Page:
In 2018, Greenpeace called to join the Make SMTHNG Week, encouraging people to – instead of buying new products – create something on their own in the name of the three Rs: reduce, re-use, recycle.
Activists of the organisation argued that we are already “drowning in stuff”. Indeed, television ads and the capitalist drive push us to buy more, have more, and – as a result – produce more waste.
Last year, protests against Amazon spread across France. Consumerism’s impact on the environment was the pivotal cause of the demonstrations. In fact, some French lawmakers have been trying to push for a Black Friday ban nationwide. Each year, Amazon ships around 10 billion packages, contributing to the overall waste production.
Though Black Friday’s impact on our climate raises voices of protests, for a myriad of people it’s a do-or-die entrepreneurial necessity, crucial for their business to survive.
A Business Necessity
Because so many shops were closed due to pandemic-related restrictions worldwide, the importance of e-commerce during the Black Friday weekend in 2020 grew significantly.
People weren’t so inclined to stroll down shopping malls, yet their willingness to click that ‘buy now’ button was as irresistible as ever, adding to the e-commerce competition online.
Worldwide, on average, visits to online shops and their conversion rate experienced an increase, with up to +40% revenue in Latin America around noon EST – the rush hour of 2020 Black Friday weekend.
Industries such as health and beauty, sporting games and hobbies, home and garden, or fashion, saw their orders grow by a substantial margin. Black Friday online sales in the US have been steadily growing over the last few years. In seven years (2013-2019), their value sprang up from $1.93 billion to $7.4 billion – around 384% increase.
In the UK, the numbers have increased too, almost doubling from 2014 to 2018, peaking at £1.49 billion. Most of the online traffic takes place on mobile devices, and it’s slightly busier on Black Friday than on Cyber Monday. At the same time, between 2018 and 2019, average number of pages viewed and time spent on a page decreased.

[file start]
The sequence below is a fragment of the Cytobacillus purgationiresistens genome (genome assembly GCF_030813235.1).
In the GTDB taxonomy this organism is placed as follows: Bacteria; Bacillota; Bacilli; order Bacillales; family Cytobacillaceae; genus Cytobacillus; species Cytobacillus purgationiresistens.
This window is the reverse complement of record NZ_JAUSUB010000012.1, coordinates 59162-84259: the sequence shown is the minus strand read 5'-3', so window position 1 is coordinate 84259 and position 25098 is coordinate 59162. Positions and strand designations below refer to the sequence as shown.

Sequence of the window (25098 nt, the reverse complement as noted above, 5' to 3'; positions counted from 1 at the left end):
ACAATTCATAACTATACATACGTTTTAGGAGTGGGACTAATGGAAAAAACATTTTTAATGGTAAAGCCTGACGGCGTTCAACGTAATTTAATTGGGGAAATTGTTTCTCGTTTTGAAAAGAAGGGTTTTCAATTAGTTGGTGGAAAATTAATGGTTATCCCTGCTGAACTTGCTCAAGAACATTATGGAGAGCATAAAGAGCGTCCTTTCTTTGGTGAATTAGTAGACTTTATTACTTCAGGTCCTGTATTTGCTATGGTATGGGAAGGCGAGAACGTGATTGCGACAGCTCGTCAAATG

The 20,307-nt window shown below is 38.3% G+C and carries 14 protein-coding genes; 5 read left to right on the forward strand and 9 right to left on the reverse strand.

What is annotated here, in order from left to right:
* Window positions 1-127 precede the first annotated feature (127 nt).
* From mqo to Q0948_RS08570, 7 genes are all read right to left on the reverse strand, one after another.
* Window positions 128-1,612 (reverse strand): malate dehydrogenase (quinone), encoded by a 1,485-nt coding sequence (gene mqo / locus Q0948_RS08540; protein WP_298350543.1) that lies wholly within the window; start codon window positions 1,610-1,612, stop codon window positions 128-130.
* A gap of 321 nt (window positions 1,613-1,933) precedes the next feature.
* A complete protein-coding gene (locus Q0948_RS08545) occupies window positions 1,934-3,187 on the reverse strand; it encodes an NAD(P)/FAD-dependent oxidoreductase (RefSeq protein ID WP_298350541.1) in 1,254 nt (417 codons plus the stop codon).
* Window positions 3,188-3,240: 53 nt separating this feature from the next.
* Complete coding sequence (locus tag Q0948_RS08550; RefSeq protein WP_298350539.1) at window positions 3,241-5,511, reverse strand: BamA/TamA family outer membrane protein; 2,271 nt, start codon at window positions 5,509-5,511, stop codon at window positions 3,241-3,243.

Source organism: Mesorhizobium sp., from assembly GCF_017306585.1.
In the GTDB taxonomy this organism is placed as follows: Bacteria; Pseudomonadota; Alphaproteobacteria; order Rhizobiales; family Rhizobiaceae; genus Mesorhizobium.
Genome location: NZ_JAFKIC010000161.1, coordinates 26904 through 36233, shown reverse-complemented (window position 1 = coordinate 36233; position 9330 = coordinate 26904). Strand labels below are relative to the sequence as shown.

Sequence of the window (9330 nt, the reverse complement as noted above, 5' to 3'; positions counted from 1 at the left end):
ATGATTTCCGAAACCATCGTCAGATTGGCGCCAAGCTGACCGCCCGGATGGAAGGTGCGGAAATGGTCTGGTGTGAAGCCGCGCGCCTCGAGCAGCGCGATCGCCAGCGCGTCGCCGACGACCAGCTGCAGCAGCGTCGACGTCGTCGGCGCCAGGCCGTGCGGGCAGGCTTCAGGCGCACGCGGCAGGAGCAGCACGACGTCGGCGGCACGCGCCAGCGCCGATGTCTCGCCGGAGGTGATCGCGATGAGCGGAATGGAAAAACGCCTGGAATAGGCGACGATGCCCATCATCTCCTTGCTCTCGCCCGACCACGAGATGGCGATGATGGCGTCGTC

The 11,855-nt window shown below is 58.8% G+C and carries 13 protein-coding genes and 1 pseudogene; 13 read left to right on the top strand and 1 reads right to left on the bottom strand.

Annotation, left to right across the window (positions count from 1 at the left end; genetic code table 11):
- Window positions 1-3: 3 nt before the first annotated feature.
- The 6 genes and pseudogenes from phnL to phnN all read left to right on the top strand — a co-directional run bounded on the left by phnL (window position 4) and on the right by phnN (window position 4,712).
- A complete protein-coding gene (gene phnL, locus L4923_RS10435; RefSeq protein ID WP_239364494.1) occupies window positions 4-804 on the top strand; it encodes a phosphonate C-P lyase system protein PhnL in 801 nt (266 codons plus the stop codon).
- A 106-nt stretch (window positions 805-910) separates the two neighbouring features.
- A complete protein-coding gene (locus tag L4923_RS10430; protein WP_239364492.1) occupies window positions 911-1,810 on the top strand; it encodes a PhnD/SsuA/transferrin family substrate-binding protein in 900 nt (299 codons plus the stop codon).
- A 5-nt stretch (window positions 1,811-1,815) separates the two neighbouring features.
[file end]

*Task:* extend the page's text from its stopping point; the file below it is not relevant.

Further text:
A third of all retail sales take place between Black Friday and Christmas, Black Friday being one of the busiest days for online shopping, which makes the discount-abundant weekend crucial for the economy. Demographic studies show that Millennials and Gen Xers are the biggest Black Friday shoppers, spending billions of dollars on technology and electronic devices.
A Third Way
Needless to say, discounts are an annual opportunity to buy products or gifts at lower-than-usual prices. Even in a worldwide pandemic, with dozens of regulations and restrictions having been introduced, many a shop remaining closed, online shopping has taken over the Black Friday weekend fever.
When discussing our impact on the environment and climate change, throwing idealistic slogans around may sound persuasive to some, yet it has got no actual impact on our production of waste – especially plastic, e-waste, and packaging.
Our society is an astonishingly complex system, the economy being an inextricable part of it. Banning Black Friday or taking any similarly radical steps would throw a plethora of entrepreneurs out of business, possibly leading to economic regress and further crisis – something we shouldn’t risk in the already-uncertain situation of COVID-19 pandemic.
There might however be a third way – temperance. Want it or not, our culture is based on purchases, gifts, and online orders; at least to some extent. By trying to find the golden mean between buying and not buying, we can attempt to find balance and make educated and meditated-upon purchases.
Next time before you click that ‘buy now’ button, ask yourself twice, or even three times: Do I actually need this? The change starts from you, so make it happen.
2020 has been a challenging year on a lot of fronts. It has been for jobs too: